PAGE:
The concert came full circle with Unsuk Chin’s gleefully macabre Scenes from a Street Theatre. Inspired by the tradition of low-rent traveling puppet shows in the composer’s native Korea, it’s a six-part suite of sometimes droll but more often menacing, jarringly rhythmic tableaux. The Dramatic Opening of the Curtain was both a mockery and self-parody, followed by the Lament of the Bald Singer – an Ionesco reference? – with its memorably twisted, morose sliding string elisions. Cans and bottles – real ones! – played with deadpan vigor introduced The Grinning Fortune Teller with the False Teeth and her surreal accompanists, a faux brass band. The piano got involved, murky and spacious, in an Episode Between Bottles and Cans, followed by the sirening, circularly sarcastic Circulus Vitiosus – Dance Around the Shacks. The concert ended The Hunt for the Quack’s Plait [of hair], part Spike Jones vaudeville, part bludgeoningly orchestrated Simpsons Halloween episode. A triumphant smile broke through the sweat on Gilbert’s face as he signaled for a final cruel, sardonic “awww” from the timpani. Given material of this caliber, what this orchestra and conductor can do with is it genuine magic. The concert will be broadcast in the near future on WNYC.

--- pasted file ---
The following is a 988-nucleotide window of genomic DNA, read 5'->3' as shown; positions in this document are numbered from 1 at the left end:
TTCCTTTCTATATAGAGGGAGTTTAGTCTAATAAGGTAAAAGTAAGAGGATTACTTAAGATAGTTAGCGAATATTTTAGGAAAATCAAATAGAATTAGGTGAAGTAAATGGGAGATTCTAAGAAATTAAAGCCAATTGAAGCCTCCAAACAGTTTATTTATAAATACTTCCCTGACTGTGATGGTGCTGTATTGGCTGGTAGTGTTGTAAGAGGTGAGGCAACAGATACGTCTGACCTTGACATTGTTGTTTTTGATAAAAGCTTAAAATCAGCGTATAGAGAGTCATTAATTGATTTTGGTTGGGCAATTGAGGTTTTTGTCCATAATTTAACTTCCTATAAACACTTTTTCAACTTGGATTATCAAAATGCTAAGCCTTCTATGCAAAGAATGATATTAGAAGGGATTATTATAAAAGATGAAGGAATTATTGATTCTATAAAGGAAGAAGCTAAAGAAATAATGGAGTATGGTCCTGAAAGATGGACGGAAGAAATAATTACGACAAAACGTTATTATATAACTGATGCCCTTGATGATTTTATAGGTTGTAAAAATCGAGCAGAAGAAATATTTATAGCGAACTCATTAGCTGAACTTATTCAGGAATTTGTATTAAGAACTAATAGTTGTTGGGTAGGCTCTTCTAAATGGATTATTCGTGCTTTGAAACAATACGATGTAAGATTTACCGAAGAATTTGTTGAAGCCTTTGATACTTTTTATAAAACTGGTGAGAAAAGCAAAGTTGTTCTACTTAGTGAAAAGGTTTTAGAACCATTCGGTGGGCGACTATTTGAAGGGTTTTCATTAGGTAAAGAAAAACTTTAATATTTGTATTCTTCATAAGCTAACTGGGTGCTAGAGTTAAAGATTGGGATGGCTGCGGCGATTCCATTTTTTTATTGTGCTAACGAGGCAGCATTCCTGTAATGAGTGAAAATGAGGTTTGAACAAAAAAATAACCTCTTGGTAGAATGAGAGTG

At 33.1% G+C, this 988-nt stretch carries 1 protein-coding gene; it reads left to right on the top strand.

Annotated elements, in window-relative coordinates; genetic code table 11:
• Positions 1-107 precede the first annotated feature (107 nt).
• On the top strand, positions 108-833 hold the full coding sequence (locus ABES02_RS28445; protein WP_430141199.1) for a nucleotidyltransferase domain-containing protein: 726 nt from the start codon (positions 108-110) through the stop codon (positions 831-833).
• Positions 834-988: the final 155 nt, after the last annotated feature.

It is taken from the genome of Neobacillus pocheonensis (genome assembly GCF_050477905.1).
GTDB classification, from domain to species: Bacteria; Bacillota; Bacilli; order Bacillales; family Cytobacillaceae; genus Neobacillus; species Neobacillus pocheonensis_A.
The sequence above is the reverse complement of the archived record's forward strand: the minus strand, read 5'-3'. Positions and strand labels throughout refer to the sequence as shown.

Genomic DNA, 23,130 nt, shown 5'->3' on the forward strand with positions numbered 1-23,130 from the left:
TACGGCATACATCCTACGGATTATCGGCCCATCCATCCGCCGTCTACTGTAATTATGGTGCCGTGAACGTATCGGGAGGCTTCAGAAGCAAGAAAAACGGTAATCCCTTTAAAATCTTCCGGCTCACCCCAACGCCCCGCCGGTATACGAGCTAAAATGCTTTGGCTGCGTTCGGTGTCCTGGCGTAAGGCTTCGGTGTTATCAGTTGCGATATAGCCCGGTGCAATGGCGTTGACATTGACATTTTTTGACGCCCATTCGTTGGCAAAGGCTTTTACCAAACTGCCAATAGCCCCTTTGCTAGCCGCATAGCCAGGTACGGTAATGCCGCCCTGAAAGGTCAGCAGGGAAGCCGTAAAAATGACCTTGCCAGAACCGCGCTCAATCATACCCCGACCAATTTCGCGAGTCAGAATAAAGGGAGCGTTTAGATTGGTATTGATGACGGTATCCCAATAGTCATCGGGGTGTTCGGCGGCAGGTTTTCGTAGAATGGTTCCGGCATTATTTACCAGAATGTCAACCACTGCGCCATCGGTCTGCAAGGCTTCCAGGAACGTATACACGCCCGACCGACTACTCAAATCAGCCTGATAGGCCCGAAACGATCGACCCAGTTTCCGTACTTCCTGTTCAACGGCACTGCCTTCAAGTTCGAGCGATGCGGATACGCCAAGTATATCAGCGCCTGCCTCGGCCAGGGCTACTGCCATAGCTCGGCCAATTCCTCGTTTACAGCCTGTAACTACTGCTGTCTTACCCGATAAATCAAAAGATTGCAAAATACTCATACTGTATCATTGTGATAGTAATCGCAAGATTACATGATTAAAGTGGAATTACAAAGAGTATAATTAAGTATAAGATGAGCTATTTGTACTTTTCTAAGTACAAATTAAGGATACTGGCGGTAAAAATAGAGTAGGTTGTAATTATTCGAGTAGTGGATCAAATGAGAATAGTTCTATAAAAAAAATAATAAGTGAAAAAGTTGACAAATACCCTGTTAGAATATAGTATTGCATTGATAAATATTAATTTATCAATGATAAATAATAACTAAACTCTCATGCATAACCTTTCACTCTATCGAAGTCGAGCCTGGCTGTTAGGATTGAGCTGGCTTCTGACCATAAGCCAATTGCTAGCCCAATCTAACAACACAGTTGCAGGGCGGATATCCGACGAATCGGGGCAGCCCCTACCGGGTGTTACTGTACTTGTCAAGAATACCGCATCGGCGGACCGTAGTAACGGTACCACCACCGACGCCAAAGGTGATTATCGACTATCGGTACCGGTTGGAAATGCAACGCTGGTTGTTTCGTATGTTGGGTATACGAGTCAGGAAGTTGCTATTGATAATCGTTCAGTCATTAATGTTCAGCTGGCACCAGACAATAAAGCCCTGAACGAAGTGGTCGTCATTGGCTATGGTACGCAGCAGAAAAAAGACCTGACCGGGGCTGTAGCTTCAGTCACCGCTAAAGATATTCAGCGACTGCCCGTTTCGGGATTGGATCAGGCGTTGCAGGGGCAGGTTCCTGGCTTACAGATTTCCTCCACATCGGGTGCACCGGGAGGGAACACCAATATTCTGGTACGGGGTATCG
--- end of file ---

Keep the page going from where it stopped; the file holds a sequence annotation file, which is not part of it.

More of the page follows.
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April 6, 2013 Posted by | avant garde music, classical music, concert, Live Events, Music, music, concert, New York City, review, Reviews | , , , , , , , , , , , , , , , , , , , , , , , , , | Leave a comment

Concert Review: Simone Dinnerstein and ACME Play Bach at the Miller Theatre, NYC 1/30/10